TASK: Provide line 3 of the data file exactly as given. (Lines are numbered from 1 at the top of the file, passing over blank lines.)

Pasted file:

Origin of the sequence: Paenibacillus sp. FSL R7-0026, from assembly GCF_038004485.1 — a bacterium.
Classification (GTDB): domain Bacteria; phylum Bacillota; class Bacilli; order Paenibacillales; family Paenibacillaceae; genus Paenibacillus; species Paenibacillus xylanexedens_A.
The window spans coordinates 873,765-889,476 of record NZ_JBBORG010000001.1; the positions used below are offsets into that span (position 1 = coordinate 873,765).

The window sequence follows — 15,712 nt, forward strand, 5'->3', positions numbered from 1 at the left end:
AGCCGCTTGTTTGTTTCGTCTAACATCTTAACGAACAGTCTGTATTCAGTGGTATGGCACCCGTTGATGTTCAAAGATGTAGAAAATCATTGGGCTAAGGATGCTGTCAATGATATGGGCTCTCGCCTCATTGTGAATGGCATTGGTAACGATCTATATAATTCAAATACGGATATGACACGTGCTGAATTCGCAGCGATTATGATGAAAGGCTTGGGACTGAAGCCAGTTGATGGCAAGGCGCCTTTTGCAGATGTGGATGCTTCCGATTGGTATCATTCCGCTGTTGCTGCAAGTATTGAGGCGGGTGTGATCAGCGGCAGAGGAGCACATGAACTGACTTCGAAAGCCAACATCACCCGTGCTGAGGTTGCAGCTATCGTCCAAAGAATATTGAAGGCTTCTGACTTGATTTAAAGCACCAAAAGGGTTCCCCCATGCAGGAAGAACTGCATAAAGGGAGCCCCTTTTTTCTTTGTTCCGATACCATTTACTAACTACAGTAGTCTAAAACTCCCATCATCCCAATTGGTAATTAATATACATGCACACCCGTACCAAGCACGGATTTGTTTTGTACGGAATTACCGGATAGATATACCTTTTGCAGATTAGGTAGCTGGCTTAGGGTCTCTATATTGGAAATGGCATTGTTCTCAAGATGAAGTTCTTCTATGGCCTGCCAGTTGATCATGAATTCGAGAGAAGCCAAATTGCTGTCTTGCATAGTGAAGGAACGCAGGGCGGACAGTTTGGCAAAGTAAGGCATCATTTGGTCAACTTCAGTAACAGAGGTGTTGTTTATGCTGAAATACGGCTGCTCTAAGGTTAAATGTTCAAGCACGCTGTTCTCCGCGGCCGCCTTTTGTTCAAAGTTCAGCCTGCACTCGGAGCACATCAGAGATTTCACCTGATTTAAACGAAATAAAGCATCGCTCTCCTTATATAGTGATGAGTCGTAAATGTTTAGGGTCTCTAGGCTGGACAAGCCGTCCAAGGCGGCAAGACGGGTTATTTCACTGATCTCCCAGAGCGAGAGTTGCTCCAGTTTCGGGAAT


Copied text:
The window spans coordinates 873,765-889,476 of record NZ_JBBORG010000001.1; the positions used below are offsets into that span (position 1 = coordinate 873,765).